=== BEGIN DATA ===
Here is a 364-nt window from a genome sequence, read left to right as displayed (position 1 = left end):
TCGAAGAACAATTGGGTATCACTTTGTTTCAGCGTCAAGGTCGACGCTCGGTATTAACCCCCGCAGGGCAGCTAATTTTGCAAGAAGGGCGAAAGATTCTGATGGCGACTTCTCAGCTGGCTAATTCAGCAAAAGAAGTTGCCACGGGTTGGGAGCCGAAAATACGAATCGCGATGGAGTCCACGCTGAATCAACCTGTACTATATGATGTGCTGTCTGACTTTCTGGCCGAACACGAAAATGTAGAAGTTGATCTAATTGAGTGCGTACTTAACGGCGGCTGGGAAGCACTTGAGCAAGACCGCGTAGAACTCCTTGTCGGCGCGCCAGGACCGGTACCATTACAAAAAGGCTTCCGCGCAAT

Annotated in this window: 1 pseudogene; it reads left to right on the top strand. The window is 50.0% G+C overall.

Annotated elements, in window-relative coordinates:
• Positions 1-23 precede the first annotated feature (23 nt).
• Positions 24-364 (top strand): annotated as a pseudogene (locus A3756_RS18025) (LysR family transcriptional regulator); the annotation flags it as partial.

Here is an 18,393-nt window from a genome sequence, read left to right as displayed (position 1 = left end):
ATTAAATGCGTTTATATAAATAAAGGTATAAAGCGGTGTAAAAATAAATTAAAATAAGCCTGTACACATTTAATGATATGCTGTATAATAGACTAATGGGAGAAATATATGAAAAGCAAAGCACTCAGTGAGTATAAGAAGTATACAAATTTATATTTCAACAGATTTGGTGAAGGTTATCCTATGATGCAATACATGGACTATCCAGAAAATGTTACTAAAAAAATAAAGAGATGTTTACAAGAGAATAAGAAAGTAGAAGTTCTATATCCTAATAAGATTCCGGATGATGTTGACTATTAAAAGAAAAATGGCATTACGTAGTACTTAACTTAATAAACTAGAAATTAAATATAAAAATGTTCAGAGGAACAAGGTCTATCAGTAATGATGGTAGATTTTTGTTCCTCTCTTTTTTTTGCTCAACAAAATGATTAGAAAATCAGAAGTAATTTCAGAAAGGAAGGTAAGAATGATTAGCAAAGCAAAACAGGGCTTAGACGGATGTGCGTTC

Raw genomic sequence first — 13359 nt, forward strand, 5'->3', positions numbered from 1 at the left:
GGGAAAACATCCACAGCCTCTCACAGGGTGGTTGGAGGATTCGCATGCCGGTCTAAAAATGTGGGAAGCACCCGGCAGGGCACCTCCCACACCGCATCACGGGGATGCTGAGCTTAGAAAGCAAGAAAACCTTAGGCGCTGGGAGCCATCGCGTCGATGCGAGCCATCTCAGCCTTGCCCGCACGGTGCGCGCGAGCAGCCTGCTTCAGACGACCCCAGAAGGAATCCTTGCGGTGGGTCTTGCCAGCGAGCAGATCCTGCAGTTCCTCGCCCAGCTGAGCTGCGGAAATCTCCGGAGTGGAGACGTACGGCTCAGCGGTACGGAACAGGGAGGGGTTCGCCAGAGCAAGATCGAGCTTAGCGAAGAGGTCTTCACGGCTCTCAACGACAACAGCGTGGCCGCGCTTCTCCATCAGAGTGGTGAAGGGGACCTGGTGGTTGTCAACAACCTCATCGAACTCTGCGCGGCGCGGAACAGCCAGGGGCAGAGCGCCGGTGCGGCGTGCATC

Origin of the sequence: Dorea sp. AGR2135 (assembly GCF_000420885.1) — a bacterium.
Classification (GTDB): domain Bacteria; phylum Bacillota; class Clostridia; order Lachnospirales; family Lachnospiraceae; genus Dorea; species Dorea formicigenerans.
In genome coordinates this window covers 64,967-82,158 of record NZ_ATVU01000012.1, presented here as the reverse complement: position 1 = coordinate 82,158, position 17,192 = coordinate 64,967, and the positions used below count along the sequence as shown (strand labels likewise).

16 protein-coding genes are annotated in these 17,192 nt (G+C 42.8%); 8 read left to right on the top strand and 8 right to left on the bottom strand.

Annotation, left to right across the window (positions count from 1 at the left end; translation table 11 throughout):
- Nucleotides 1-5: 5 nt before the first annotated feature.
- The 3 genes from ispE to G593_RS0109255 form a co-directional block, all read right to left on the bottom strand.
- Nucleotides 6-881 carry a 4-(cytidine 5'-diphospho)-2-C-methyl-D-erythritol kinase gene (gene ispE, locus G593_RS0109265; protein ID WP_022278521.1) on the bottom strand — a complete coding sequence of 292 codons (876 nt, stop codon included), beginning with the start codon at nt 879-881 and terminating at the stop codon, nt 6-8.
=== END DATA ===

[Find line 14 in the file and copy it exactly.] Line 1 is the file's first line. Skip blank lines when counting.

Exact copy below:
16 protein-coding genes are annotated in these 17,192 nt (G+C 42.8%); 8 read left to right on the top strand and 8 right to left on the bottom strand.